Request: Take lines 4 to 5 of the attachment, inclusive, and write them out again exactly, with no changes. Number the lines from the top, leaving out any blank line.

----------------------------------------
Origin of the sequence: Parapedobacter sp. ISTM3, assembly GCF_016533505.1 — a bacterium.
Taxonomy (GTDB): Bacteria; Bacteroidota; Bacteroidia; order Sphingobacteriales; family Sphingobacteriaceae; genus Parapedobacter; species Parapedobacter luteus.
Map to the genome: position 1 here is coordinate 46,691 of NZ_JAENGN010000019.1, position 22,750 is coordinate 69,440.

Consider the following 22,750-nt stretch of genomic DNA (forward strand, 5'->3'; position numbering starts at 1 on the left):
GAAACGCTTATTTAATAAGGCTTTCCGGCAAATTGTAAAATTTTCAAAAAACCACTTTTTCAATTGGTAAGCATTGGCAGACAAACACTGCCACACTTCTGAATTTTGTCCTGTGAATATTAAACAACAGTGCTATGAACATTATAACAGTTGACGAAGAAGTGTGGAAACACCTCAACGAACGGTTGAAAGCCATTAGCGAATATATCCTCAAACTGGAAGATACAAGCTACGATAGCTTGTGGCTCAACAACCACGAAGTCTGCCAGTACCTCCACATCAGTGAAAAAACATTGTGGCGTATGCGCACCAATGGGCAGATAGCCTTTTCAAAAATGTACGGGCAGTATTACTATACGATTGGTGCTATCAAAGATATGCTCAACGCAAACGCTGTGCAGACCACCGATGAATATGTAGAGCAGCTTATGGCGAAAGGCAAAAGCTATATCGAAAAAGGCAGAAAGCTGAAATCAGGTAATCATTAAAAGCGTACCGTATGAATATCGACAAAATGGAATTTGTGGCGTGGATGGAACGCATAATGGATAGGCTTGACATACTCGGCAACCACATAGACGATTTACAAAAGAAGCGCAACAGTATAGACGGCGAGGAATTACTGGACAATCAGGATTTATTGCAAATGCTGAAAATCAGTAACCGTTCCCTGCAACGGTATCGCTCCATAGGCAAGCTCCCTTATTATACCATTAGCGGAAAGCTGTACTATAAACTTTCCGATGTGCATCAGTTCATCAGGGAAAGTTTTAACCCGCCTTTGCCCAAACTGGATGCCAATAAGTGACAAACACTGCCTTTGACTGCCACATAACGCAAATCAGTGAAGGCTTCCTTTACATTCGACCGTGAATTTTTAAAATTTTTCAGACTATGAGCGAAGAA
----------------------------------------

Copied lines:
Consider the following 22,750-nt stretch of genomic DNA (forward strand, 5'->3'; position numbering starts at 1 on the left):
GAAACGCTTATTTAATAAGGCTTTCCGGCAAATTGTAAAATTTTCAAAAAACCACTTTTTCAATTGGTAAGCATTGGCAGACAAACACTGCCACACTTCTGAATTTTGTCCTGTGAATATTAAACAACAGTGCTATGAACATTATAACAGTTGACGAAGAAGTGTGGAAACACCTCAACGAACGGTTGAAAGCCATTAGCGAATATATCCTCAAACTGGAAGATACAAGCTACGATAGCTTGTGGCTCAACAACCACGAAGTCTGCCAGTACCTCCACATCAGTGAAAAAACATTGTGGCGTATGCGCACCAATGGGCAGATAGCCTTTTCAAAAATGTACGGGCAGTATTACTATACGATTGGTGCTATCAAAGATATGCTCAACGCAAACGCTGTGCAGACCACCGATGAATATGTAGAGCAGCTTATGGCGAAAGGCAAAAGCTATATCGAAAAAGGCAGAAAGCTGAAATCAGGTAATCATTAAAAGCGTACCGTATGAATATCGACAAAATGGAATTTGTGGCGTGGATGGAACGCATAATGGATAGGCTTGACATACTCGGCAACCACATAGACGATTTACAAAAGAAGCGCAACAGTATAGACGGCGAGGAATTACTGGACAATCAGGATTTATTGCAAATGCTGAAAATCAGTAACCGTTCCCTGCAACGGTATCGCTCCATAGGCAAGCTCCCTTATTATACCATTAGCGGAAAGCTGTACTATAAACTTTCCGATGTGCATCAGTTCATCAGGGAAAGTTTTAACCCGCCTTTGCCCAAACTGGATGCCAATAAGTGACAAACACTGCCTTTGACTGCCACATAACGCAAATCAGTGAAGGCTTCCTTTACATTCGACCGTGAATTTTTAAAATTTTTCAGACTATGAGCGAAGAA